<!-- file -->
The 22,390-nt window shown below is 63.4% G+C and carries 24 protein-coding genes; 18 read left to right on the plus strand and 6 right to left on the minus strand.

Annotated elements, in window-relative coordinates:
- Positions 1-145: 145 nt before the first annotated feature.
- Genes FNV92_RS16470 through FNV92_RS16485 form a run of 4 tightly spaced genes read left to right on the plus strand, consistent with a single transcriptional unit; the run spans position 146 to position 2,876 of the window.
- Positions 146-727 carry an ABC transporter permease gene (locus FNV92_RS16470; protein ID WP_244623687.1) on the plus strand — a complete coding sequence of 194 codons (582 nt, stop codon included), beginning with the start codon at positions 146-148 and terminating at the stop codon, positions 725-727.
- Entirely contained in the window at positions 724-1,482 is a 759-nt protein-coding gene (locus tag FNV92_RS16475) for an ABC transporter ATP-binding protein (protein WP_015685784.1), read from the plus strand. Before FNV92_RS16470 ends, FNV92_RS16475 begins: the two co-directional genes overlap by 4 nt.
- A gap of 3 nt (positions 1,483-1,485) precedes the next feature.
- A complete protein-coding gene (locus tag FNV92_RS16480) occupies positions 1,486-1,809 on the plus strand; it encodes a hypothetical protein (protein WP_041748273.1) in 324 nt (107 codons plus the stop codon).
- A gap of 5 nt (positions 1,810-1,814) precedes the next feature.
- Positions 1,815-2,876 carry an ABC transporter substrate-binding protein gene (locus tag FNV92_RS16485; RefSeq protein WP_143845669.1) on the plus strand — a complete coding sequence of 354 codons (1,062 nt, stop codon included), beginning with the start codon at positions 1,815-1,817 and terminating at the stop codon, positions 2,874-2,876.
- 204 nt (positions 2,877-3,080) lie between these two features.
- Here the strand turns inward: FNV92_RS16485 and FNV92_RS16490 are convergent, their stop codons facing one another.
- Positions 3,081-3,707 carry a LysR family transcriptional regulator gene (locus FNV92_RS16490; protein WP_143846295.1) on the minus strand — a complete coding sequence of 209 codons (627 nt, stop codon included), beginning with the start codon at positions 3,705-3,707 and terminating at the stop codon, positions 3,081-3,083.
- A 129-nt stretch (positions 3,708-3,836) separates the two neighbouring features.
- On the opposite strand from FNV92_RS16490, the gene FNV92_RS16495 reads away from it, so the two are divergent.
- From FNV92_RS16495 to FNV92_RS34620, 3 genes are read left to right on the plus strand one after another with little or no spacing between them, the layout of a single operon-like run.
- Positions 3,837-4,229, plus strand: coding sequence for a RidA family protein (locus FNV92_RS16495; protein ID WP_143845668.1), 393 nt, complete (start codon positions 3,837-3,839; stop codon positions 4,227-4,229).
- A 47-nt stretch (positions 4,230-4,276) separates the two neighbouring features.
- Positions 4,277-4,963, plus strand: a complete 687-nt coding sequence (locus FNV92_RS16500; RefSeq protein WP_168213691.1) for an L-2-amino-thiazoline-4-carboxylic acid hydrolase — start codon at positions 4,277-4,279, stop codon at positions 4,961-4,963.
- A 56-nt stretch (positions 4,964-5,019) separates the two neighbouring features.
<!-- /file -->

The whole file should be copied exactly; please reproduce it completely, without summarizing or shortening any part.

The 22,390-nt window shown below is 63.4% G+C and carries 24 protein-coding genes; 18 read left to right on the plus strand and 6 right to left on the minus strand.

Annotated elements, in window-relative coordinates:
- Positions 1-145: 145 nt before the first annotated feature.
- Genes FNV92_RS16470 through FNV92_RS16485 form a run of 4 tightly spaced genes read left to right on the plus strand, consistent with a single transcriptional unit; the run spans position 146 to position 2,876 of the window.
- Positions 146-727 carry an ABC transporter permease gene (locus FNV92_RS16470; protein ID WP_244623687.1) on the plus strand — a complete coding sequence of 194 codons (582 nt, stop codon included), beginning with the start codon at positions 146-148 and terminating at the stop codon, positions 725-727.
- Entirely contained in the window at positions 724-1,482 is a 759-nt protein-coding gene (locus tag FNV92_RS16475) for an ABC transporter ATP-binding protein (protein WP_015685784.1), read from the plus strand. Before FNV92_RS16470 ends, FNV92_RS16475 begins: the two co-directional genes overlap by 4 nt.
- A gap of 3 nt (positions 1,483-1,485) precedes the next feature.
- A complete protein-coding gene (locus tag FNV92_RS16480) occupies positions 1,486-1,809 on the plus strand; it encodes a hypothetical protein (protein WP_041748273.1) in 324 nt (107 codons plus the stop codon).
- A gap of 5 nt (positions 1,810-1,814) precedes the next feature.
- Positions 1,815-2,876 carry an ABC transporter substrate-binding protein gene (locus tag FNV92_RS16485; RefSeq protein WP_143845669.1) on the plus strand — a complete coding sequence of 354 codons (1,062 nt, stop codon included), beginning with the start codon at positions 1,815-1,817 and terminating at the stop codon, positions 2,874-2,876.
- 204 nt (positions 2,877-3,080) lie between these two features.
- Here the strand turns inward: FNV92_RS16485 and FNV92_RS16490 are convergent, their stop codons facing one another.
- Positions 3,081-3,707 carry a LysR family transcriptional regulator gene (locus FNV92_RS16490; protein WP_143846295.1) on the minus strand — a complete coding sequence of 209 codons (627 nt, stop codon included), beginning with the start codon at positions 3,705-3,707 and terminating at the stop codon, positions 3,081-3,083.
- A 129-nt stretch (positions 3,708-3,836) separates the two neighbouring features.
- On the opposite strand from FNV92_RS16490, the gene FNV92_RS16495 reads away from it, so the two are divergent.
- From FNV92_RS16495 to FNV92_RS34620, 3 genes are read left to right on the plus strand one after another with little or no spacing between them, the layout of a single operon-like run.
- Positions 3,837-4,229, plus strand: coding sequence for a RidA family protein (locus FNV92_RS16495; protein ID WP_143845668.1), 393 nt, complete (start codon positions 3,837-3,839; stop codon positions 4,227-4,229).
- A 47-nt stretch (positions 4,230-4,276) separates the two neighbouring features.
- Positions 4,277-4,963, plus strand: a complete 687-nt coding sequence (locus FNV92_RS16500; RefSeq protein WP_168213691.1) for an L-2-amino-thiazoline-4-carboxylic acid hydrolase — start codon at positions 4,277-4,279, stop codon at positions 4,961-4,963.
- A 56-nt stretch (positions 4,964-5,019) separates the two neighbouring features.